(Corrects paragraph 2 attribution to Mike Williams instead of Mark Wahlberg, corrects paragraph 6 to other cast members did not attend London premiere instead of they attended)
(Reuters) - Actor Mark Wahlberg said "the biggest responsibility" for himself and the makers of the new movie, "Deepwater Horizon," was to honor the real-life victims of the 2010 oil rig disaster.
"The oil can ultimately be cleaned up, (but) those 11 men can't be replaced," Mike Williams, oil rig engineer and survivor of the disaster, told Reuters at the film's London premiere on Monday. Wahlberg plays Williams in the film.
"Those were fathers, brothers, husbands, uncles, cousins. We can't replace those guys and so when they approached me about doing this film, I thought, 'What better way to promote their story'," he added.
"Deepwater Horizon," due out in theaters on Friday, focuses on the hours before and after the BP Plc rig exploded in the Gulf of Mexico in April 2010, leading to the worst offshore oil disaster in U.S. history. Eleven workers were killed and millions of barrels of oil spewed onto the shorelines of several states for nearly three months.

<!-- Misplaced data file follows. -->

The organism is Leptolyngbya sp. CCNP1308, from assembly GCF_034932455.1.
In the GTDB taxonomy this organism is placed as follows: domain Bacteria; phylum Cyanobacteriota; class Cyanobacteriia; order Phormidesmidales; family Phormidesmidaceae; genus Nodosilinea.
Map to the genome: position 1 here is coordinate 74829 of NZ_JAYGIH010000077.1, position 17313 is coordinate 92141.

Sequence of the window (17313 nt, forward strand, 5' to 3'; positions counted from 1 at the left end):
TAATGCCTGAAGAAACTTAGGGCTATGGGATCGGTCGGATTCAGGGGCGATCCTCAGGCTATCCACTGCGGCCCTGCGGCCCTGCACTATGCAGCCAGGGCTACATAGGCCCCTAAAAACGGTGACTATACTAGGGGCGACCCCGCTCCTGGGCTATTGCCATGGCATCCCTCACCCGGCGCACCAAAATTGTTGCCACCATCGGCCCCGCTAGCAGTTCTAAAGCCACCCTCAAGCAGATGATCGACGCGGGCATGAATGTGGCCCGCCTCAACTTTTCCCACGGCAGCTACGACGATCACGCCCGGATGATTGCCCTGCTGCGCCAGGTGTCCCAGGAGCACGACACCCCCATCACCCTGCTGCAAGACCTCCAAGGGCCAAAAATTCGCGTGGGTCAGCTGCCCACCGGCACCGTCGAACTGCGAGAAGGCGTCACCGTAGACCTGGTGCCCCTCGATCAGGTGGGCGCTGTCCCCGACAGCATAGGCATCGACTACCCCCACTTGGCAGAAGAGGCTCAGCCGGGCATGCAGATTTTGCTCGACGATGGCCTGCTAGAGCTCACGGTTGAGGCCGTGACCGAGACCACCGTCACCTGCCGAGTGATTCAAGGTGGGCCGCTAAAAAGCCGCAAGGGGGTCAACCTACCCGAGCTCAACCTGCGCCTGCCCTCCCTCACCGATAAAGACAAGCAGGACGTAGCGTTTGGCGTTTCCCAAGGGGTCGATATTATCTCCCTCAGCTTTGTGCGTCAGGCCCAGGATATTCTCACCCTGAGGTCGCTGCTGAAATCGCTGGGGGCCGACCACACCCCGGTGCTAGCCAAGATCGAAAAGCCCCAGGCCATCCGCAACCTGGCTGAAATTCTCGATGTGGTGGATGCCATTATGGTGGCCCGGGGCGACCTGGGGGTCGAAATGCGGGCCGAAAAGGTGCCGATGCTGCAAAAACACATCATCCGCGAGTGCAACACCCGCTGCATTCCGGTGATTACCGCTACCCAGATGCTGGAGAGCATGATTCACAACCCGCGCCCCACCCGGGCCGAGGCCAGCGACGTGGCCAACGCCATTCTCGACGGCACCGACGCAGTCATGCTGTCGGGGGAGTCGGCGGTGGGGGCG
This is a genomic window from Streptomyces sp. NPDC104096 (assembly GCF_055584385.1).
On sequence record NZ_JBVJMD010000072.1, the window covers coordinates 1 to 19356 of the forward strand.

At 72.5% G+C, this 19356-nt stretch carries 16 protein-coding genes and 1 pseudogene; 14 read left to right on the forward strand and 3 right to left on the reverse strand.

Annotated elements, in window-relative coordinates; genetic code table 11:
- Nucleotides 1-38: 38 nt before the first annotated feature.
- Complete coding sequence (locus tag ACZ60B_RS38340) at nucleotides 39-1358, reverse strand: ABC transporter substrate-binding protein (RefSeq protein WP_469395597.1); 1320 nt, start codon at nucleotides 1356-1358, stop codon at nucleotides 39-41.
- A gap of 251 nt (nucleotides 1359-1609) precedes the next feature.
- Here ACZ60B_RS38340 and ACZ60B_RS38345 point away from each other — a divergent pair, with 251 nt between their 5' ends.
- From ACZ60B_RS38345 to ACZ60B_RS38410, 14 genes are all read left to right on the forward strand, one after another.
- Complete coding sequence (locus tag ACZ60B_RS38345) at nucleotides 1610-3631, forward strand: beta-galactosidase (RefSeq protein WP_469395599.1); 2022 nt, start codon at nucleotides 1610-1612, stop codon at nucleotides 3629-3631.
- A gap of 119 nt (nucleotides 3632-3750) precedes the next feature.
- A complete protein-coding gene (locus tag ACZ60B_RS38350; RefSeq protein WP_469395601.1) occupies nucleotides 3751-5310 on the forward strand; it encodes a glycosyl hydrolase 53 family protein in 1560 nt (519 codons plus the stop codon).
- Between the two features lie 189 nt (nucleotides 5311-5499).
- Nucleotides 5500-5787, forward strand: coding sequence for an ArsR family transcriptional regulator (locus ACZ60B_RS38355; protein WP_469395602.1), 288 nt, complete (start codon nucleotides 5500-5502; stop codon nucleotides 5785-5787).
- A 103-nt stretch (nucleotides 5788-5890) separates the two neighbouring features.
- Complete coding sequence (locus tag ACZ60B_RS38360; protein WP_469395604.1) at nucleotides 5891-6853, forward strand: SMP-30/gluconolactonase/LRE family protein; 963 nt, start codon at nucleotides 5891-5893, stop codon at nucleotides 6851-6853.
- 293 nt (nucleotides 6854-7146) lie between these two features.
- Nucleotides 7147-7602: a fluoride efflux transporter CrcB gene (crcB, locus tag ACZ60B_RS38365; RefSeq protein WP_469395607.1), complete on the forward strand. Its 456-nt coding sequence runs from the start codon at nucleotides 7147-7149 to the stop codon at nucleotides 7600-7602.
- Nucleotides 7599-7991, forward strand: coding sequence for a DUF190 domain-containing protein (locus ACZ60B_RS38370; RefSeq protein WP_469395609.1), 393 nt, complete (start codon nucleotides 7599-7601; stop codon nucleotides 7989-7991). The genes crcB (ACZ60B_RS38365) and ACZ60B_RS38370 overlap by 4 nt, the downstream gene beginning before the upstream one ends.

In the movie directed by Peter Berg, Wahlberg plays Mike Williams, one of the last people to escape from the burning rig.
The real-life Williams joined Wahlberg at the premiere. The film also stars Kurt Russell, Gina Rodriguez, John Malkovich and Kate Hudson, who did not attend the London premiere.
"The focus wasn't really on who made what mistakes and who was responsible. Really, it was about the heroics of the 11 people and the inspiring things that they did to survive and help one another," Wahlberg said.
"Deepwater Horizon" examines the decisions concerning safety made by BP executives leading up to the disaster, highlighting the pressure that workers were under to save money as drilling fell behind.
British oil major BP in July estimated costs from the disaster will total about $62 billion.
"I never faulted BP for being a company for profit. That's what fuels our economy. We all use fuel. I get that they're a company for profit," Berg said.
"Where I think they erred was when they got behind schedule and behind budget, some of the guys from BP pushed too hard, they moved too quickly."
In October 2015, U.S. officials announced an agreement of more than $20 billion to settle federal and state claims against BP over the spill
(Reporting by Reuters TV in London; Writing by Piya Sinha-Roy in Los Angeles; Editing by Jeffrey Benkoe)